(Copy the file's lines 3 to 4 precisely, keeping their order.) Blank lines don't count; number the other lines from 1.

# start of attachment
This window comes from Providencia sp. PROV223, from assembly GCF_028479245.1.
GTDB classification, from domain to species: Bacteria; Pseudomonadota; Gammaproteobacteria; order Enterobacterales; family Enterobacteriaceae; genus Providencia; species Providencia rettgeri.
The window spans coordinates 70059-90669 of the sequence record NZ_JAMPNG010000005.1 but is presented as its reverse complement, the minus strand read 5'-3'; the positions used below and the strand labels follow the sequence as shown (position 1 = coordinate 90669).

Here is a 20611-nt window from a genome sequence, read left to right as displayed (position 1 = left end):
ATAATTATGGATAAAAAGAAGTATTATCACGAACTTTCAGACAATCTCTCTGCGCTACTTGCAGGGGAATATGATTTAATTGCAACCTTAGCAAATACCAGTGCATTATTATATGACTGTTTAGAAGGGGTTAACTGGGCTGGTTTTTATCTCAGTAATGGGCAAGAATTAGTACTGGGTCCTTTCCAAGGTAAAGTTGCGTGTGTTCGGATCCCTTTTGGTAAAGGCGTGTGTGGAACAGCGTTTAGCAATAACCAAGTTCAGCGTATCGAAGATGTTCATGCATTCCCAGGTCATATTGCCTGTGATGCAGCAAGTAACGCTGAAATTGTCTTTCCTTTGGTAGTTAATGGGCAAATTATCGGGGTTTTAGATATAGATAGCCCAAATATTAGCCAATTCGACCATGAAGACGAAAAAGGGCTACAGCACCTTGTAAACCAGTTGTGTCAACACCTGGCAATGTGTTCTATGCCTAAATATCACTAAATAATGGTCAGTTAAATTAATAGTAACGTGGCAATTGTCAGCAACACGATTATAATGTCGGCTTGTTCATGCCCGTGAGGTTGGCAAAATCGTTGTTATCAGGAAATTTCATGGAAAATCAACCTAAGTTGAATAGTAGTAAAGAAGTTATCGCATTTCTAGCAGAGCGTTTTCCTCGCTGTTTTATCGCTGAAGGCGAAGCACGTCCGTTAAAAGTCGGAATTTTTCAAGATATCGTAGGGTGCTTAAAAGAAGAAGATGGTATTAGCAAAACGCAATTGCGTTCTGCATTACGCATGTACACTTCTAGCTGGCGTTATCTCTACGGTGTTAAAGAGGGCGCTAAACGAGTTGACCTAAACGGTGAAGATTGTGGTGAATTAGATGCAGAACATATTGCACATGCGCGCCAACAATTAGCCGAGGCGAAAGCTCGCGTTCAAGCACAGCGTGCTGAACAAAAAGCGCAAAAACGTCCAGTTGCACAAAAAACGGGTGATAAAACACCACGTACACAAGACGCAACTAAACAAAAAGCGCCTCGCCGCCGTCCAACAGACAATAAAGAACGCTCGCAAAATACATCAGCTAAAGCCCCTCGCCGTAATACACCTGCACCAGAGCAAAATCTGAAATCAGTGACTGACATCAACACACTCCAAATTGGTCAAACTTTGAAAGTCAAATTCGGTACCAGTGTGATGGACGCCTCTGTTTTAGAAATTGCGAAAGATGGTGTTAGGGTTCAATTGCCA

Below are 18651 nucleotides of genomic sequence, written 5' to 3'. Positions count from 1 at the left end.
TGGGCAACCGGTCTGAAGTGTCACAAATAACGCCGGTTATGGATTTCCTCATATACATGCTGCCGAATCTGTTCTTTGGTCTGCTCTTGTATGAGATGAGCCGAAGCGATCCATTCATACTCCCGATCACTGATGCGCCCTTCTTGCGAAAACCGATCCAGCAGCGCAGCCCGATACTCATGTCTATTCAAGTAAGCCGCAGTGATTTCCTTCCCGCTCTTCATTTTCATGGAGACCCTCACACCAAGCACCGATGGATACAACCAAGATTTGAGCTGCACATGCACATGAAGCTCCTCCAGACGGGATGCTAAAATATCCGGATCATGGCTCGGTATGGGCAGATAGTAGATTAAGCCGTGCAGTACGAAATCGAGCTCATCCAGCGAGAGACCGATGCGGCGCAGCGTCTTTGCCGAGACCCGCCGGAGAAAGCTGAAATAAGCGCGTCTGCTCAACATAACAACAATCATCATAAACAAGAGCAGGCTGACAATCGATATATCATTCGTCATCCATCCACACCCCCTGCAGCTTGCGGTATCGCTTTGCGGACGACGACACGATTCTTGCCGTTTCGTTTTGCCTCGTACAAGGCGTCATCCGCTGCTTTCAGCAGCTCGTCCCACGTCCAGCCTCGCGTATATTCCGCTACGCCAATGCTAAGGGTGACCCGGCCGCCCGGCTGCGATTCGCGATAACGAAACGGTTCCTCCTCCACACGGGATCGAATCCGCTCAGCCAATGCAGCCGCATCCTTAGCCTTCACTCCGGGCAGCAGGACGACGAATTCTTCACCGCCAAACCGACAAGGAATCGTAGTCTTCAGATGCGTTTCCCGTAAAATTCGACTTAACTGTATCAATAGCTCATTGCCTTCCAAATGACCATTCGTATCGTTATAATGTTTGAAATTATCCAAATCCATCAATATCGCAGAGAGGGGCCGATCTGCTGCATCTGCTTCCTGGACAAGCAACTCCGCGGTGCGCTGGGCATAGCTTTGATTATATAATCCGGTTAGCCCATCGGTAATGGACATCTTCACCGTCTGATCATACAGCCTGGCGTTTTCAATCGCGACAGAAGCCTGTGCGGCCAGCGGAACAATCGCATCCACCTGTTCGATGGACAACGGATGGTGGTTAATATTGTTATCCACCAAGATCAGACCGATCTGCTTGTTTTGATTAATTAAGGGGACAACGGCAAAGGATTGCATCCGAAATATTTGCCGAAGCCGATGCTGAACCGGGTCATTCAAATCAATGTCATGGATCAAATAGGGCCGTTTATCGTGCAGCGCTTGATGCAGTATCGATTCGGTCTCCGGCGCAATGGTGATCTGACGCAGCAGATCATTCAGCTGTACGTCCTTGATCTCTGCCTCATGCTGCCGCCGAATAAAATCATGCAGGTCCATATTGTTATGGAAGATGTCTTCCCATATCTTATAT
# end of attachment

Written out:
The window spans coordinates 70059-90669 of the sequence record NZ_JAMPNG010000005.1 but is presented as its reverse complement, the minus strand read 5'-3'; the positions used below and the strand labels follow the sequence as shown (position 1 = coordinate 90669).

Here is a 20611-nt window from a genome sequence, read left to right as displayed (position 1 = left end):